Well, it is officially less than a month away from Halloween, which means a few things.
1 – That I’m no longer looked at weird for already having my livingroom decorated.
2 – That ya’ll are finally preparing for your halloween parties, and
3 – It is totally okay for me to buy and eat an entire package of Reeses Pumpkins…. right?
So let’s talk about one of my favorite kiddo projects shall we? Slime. It’s really amazing as project that kids can make and it doubles as a sensory activity. Kids can get messy (I usually have them work sans shirts) and then wash off. Everything in slime is body safe so I don’t worry about it iritating their skin. Glow in the dark slime is also one of my favorite projects for Halloween time! It keeps the kiddos busy, makes an adorable party favor and everyone likes to pretend they’re a mad scientist right?
How to Make Halloween Glow in the Dark Slime
Time: 10 minutes or less
Kid engagement time: 1 hour+
Cost: $2 or less
Fun level: 10
1 bottle Elmers School Glue
Tide Free and Gentle (clear) liquid detergent
Glow in the Dark acrylic paint – either in different colors or clear
Neon Food coloring (optional)
Tablespoon measuring spoon
Mixing spoon or stick
Let me preface this by saying you really… REALLY want to use Elmers Glue. I’ve tried this project with other brands and they turned into a gloopy, weepy, chunky mess. Just stick with Elmers, it got you through school art class, it’ll get you through life. For a clear slime, use clear or glitter glue.
Start by pouring the entire contents of a bottle of glue into the mixing bowl. If you’re making a lot and have this GIANT bottle of glue, it ends up being about 1/2 cup.
Add in glow in the dark paint. If you’re using clear paint, also add a few drops of food coloring to get the desired color. I had some glow colors on hand so that’s what I used.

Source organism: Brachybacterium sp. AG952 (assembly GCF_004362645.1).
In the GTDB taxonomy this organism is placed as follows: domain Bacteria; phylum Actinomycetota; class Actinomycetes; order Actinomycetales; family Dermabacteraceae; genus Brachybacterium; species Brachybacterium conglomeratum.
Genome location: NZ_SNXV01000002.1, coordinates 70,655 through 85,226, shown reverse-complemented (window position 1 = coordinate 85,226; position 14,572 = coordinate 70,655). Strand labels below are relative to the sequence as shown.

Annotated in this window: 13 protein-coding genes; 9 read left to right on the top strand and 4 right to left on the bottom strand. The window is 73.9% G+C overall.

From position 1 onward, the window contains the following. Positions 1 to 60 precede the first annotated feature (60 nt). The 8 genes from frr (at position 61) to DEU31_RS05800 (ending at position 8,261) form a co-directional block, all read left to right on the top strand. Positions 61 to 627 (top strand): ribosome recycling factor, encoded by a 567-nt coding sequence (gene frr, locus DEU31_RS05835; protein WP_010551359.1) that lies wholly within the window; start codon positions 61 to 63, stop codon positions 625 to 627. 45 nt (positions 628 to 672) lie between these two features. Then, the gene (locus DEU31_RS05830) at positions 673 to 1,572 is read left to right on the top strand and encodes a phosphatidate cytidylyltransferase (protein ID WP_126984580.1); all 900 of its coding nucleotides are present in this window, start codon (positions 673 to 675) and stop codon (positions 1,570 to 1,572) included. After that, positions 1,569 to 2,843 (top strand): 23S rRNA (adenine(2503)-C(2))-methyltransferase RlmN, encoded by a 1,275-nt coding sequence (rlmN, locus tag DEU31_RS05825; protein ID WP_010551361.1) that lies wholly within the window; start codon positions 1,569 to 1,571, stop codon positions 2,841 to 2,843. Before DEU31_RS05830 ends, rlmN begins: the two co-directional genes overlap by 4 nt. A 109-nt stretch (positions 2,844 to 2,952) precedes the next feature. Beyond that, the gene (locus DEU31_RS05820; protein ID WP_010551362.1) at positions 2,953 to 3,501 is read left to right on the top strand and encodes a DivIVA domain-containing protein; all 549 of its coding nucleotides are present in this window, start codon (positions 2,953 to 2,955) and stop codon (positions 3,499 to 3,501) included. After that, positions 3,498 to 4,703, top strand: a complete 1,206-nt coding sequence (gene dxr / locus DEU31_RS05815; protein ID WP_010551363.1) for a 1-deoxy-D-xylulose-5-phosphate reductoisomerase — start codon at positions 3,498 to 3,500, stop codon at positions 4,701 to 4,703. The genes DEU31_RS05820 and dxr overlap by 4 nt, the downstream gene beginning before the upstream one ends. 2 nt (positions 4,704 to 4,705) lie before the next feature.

Pour 2 tbl Tide laundry detergent into your glue mixture and mix together slowly. Once you’ve got a more solid consistency, remove the mixture and kneed it with your hands. If the slime is too sticky, add more detergent a teaspoon at a time.
*** You can use regular tide detergent but the blue color will alter the color of the slime. I used it along with pink glow paint to create purple glow in the dark slime.
And Voila!!! You’ve got glow in the dark slime! Seal in an airtight container, charge under a blacklight and bring it out for some evening fun!
To make the adorable pumpkin containers, I cleaned out some babyfood jars, painstakingly removed the glue, and drew the faces on with sharpie. How cute are these guys as party favors!!!
Looking for more Halloween projects?
[…] Are you looking for a fun project to do with the kiddos that then they can play with? Well this glow in the dark slime could be just the project. Slide on over to the blog Do It Your Freaking Self and check out the project Chelsea sent in on how she made glow in the dark slime and decorated recycled jars with fun faces. […]October 9, 2016 at 5:16 pm